Institute for Policy Integrity

Twitter @policyintegrity

Publications

Viewing all publications in Transparency
  • The Price of Neglect
    Report

    The Price of Neglect

    The Hidden Environmental and Public Health Costs of Bad Economics

    By Inimai M. Chettiar, Michael A. Livermore, and Jason A Schwartz
    November 19, 2008

    This report examines the regulatory failures of the Bush years on issues as wide-ranging as climate change and workplace safety, and concludes that these failures did not arise because of an overuse of economics, but because economic and scientific evidence was ignored.

  • The Cost-Benefit Compass
    Policy Brief

    The Cost-Benefit Compass

    Navigating the Perfect Storm of Economic, Environmental, and Energy Challenges

    By Michael A. Livermore
    October 21, 2008

    The Cost-Benefit Compass: Navigating the Perfect Storm of Economic, Environmental, and Energy Challenges discusses how the next administration can use cost-benefit analysis to address the three great interrelated challenges facing the country.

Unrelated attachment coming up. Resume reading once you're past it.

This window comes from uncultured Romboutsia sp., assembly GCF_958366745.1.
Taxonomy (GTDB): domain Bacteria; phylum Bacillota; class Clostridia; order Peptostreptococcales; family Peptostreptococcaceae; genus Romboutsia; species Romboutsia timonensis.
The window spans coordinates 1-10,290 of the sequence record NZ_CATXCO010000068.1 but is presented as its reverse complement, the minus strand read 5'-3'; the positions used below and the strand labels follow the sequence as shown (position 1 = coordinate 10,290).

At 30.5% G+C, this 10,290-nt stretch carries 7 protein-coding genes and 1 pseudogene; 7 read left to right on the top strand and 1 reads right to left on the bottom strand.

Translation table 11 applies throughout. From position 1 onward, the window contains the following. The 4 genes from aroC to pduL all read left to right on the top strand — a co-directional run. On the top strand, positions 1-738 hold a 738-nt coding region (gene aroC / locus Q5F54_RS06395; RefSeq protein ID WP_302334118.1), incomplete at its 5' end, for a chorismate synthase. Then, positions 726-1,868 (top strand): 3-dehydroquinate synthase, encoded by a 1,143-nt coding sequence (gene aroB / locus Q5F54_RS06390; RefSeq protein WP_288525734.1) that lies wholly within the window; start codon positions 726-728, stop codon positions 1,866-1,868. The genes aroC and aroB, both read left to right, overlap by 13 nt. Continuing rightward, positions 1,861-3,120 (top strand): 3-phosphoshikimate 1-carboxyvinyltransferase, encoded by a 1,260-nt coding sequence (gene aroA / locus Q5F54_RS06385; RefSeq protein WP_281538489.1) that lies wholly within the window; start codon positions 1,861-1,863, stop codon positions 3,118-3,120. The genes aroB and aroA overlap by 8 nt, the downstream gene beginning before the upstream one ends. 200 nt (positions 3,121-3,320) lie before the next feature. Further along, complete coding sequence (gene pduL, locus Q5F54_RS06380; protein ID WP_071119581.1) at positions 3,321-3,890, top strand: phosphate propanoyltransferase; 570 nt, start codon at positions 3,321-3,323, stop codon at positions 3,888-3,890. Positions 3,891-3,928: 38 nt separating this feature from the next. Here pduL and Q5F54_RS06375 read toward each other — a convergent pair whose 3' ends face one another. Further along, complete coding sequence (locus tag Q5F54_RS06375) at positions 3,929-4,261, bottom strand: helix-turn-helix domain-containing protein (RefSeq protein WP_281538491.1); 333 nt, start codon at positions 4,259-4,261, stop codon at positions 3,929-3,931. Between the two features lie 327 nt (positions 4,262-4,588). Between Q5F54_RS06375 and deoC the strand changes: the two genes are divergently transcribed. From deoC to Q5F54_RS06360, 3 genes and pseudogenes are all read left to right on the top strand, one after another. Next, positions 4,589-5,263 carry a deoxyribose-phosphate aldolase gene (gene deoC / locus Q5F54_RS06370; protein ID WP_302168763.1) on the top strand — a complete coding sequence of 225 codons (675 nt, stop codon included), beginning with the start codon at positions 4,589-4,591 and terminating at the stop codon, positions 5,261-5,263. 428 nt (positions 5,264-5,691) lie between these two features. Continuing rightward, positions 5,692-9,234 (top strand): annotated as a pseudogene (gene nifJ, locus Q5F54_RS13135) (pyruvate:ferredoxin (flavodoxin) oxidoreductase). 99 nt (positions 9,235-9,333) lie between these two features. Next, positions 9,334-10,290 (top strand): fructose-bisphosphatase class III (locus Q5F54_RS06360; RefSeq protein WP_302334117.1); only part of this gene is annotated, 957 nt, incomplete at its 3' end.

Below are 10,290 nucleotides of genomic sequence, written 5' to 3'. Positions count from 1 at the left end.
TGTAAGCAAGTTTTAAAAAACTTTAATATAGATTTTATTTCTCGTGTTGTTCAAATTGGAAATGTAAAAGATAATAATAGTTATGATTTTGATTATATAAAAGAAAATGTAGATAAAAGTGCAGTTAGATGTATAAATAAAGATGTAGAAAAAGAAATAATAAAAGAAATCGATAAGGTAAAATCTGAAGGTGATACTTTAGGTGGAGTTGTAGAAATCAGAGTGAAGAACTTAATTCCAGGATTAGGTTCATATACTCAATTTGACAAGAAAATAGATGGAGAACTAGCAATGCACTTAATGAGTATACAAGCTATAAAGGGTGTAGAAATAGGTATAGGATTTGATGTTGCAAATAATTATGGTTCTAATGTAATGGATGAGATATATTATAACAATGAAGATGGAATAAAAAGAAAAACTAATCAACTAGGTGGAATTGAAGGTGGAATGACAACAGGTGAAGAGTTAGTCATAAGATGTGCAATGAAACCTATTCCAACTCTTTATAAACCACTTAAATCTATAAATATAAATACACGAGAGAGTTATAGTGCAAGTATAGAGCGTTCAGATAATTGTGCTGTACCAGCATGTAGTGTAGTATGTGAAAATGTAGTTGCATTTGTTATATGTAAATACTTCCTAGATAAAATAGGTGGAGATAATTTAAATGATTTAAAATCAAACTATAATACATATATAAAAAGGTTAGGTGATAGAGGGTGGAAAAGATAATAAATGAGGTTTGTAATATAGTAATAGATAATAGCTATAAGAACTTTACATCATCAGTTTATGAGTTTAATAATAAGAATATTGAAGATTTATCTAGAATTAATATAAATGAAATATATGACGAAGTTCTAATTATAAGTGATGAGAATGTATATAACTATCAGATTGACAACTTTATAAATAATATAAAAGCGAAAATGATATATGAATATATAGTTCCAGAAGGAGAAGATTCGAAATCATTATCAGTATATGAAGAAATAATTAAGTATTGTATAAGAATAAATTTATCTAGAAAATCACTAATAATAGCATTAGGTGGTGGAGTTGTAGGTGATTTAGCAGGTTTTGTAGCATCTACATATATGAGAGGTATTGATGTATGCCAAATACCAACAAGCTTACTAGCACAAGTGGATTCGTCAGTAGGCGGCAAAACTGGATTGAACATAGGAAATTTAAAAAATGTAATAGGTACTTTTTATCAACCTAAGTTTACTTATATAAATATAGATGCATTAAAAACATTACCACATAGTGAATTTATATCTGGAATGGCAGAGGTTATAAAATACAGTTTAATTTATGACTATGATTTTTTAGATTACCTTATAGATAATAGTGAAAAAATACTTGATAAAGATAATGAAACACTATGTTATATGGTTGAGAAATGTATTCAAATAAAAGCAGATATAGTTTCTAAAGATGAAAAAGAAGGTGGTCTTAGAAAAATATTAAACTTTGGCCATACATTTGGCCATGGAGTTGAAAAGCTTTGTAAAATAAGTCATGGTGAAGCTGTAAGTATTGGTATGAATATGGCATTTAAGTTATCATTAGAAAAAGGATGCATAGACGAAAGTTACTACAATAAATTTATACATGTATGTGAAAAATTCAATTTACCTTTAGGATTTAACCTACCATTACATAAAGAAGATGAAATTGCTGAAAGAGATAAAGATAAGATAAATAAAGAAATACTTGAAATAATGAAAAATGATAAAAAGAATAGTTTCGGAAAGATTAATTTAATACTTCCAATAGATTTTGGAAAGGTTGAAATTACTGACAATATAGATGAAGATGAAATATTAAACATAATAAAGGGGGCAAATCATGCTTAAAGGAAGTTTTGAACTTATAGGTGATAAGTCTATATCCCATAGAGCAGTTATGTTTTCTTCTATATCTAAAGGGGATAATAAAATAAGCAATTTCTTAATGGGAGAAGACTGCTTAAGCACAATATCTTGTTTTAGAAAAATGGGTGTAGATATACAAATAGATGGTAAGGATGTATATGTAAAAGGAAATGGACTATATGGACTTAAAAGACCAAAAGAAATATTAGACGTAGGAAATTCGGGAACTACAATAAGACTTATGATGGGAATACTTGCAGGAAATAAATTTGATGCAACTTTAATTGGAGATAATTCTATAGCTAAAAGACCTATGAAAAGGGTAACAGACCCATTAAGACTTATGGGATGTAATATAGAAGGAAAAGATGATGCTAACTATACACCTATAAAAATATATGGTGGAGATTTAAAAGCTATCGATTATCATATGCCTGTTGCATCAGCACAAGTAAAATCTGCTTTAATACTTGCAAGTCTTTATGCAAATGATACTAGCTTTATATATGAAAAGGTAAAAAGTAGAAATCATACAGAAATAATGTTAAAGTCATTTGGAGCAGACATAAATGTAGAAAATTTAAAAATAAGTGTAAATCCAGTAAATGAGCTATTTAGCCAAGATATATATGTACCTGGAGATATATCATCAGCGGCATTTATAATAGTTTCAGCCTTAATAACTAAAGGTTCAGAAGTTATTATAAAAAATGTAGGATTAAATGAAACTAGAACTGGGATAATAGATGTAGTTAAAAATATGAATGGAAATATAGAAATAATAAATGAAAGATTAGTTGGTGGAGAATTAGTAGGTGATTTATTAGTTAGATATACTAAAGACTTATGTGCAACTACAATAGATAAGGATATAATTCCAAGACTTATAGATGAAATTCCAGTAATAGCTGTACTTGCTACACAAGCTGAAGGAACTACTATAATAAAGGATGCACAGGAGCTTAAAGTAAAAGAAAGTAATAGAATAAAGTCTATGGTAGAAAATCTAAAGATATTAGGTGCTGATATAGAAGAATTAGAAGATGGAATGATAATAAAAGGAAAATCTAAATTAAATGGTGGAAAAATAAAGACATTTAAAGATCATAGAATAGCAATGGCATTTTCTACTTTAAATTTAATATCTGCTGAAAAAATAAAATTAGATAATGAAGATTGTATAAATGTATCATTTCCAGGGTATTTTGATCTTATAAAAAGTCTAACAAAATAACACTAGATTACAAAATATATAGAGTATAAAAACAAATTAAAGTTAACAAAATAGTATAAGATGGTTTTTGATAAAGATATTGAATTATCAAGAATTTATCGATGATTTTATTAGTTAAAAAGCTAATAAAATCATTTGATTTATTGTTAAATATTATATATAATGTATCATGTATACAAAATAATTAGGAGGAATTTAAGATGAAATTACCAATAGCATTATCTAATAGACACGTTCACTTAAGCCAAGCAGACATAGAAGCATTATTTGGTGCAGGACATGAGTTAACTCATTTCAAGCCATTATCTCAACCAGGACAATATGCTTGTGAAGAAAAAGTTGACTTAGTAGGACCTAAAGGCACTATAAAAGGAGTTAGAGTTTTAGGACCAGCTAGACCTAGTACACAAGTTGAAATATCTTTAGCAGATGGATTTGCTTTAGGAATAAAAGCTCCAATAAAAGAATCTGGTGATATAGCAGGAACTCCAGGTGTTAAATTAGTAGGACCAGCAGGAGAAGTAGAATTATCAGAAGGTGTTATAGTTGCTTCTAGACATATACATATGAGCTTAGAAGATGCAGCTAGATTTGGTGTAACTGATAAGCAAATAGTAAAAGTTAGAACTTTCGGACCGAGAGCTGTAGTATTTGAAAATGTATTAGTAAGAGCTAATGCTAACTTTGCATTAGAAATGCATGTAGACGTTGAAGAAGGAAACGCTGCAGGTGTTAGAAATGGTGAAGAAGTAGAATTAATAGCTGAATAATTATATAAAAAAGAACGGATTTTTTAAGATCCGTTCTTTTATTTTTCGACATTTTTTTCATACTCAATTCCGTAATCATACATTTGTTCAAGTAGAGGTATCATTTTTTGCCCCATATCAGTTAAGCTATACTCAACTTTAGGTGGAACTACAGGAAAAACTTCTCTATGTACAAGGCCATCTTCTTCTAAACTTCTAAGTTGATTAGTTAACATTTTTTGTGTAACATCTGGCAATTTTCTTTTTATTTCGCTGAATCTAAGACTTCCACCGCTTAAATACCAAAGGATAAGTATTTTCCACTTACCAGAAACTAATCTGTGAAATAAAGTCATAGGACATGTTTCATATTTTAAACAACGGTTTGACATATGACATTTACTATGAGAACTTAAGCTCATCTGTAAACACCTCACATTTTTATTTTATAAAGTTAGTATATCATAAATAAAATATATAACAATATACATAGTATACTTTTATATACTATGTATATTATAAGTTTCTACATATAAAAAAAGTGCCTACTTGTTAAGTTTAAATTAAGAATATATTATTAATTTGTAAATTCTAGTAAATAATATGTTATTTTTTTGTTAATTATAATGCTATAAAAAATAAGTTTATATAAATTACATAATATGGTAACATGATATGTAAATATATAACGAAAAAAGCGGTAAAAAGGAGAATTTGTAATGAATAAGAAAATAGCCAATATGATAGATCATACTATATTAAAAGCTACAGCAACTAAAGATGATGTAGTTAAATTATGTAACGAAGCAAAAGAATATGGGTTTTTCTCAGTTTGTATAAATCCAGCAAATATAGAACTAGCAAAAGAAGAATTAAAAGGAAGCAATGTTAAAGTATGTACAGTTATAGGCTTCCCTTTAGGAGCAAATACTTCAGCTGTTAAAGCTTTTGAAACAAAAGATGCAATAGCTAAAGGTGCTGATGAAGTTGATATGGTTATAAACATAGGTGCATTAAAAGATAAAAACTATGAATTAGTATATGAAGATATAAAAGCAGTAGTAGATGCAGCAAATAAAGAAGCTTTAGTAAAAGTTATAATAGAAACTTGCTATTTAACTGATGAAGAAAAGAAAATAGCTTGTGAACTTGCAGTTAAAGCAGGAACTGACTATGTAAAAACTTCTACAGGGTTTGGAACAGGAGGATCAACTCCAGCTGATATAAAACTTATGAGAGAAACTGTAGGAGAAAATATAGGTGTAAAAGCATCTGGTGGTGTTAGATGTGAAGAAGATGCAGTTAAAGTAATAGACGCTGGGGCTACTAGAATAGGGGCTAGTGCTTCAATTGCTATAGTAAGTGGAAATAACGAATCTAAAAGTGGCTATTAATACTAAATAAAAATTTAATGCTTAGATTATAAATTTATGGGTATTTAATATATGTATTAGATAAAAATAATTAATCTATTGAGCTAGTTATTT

• Cause or Cure?
    Academic Article/Working Paper

    Cause or Cure?

    Cost-Benefit Analysis and Regulatory Gridlock

    By Michael A. Livermore
    September 8, 2008

    In Cause or Cure?: Cost-Benefit Analysis and Regulatory Gridlock, Michael A. Livermore argues that cost-benefit analysis can be used to overcome regulatory paralysis. An earlier version of this working paper was presented at the Breaking the Logjam Conference at NYU Law in the spring of 2008.

  • Retaking Rationality
    Book

    Retaking Rationality

    How Cost-Benefit Analysis Can Better Protect the Environment and Our Health

    By Richard L. Revesz and Michael A. Livermore
    April 22, 2008

    In Retaking Rationality: How Cost-Benefit Analysis Can Better Protect the Environment and Our Health (Oxford University Press, 2008), Dean Richard L. Revesz and Michael A. Livermore argue for a more rational approach to cost-benefit analysis and regulation. They show how traditional cost-benefit analysis tends to overestimate costs and underestimate benefits, leading to less-than-optimal levels of regulation.